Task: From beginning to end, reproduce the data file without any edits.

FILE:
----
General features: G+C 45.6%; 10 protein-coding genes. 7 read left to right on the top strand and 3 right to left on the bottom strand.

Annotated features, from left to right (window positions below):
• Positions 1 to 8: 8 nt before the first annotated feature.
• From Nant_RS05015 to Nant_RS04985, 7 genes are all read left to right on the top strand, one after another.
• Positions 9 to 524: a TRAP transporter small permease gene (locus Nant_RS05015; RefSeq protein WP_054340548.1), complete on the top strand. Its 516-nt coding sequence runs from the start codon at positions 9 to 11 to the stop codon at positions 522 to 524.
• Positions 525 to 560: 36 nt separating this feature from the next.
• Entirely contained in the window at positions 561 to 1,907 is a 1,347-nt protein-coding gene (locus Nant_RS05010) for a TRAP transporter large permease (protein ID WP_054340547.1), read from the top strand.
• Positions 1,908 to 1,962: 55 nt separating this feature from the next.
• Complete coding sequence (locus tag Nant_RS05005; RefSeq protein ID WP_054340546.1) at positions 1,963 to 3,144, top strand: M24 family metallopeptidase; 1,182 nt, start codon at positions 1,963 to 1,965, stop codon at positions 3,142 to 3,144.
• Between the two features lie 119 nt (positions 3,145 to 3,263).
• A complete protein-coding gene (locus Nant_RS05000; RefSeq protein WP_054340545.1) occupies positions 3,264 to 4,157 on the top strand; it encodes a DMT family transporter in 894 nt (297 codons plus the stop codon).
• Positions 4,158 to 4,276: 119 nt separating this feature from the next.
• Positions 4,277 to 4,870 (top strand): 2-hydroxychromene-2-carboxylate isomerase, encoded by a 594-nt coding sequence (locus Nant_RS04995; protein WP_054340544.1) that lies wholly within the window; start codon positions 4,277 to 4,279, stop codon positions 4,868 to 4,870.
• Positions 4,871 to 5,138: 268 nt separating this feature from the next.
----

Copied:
General features: G+C 45.6%; 10 protein-coding genes. 7 read left to right on the top strand and 3 right to left on the bottom strand.

Annotated features, from left to right (window positions below):
• Positions 1 to 8: 8 nt before the first annotated feature.
• From Nant_RS05015 to Nant_RS04985, 7 genes are all read left to right on the top strand, one after another.
• Positions 9 to 524: a TRAP transporter small permease gene (locus Nant_RS05015; RefSeq protein WP_054340548.1), complete on the top strand. Its 516-nt coding sequence runs from the start codon at positions 9 to 11 to the stop codon at positions 522 to 524.
• Positions 525 to 560: 36 nt separating this feature from the next.
• Entirely contained in the window at positions 561 to 1,907 is a 1,347-nt protein-coding gene (locus Nant_RS05010) for a TRAP transporter large permease (protein ID WP_054340547.1), read from the top strand.
• Positions 1,908 to 1,962: 55 nt separating this feature from the next.
• Complete coding sequence (locus tag Nant_RS05005; RefSeq protein ID WP_054340546.1) at positions 1,963 to 3,144, top strand: M24 family metallopeptidase; 1,182 nt, start codon at positions 1,963 to 1,965, stop codon at positions 3,142 to 3,144.
• Between the two features lie 119 nt (positions 3,145 to 3,263).
• A complete protein-coding gene (locus Nant_RS05000; RefSeq protein WP_054340545.1) occupies positions 3,264 to 4,157 on the top strand; it encodes a DMT family transporter in 894 nt (297 codons plus the stop codon).
• Positions 4,158 to 4,276: 119 nt separating this feature from the next.
• Positions 4,277 to 4,870 (top strand): 2-hydroxychromene-2-carboxylate isomerase, encoded by a 594-nt coding sequence (locus Nant_RS04995; protein WP_054340544.1) that lies wholly within the window; start codon positions 4,277 to 4,279, stop codon positions 4,868 to 4,870.
• Positions 4,871 to 5,138: 268 nt separating this feature from the next.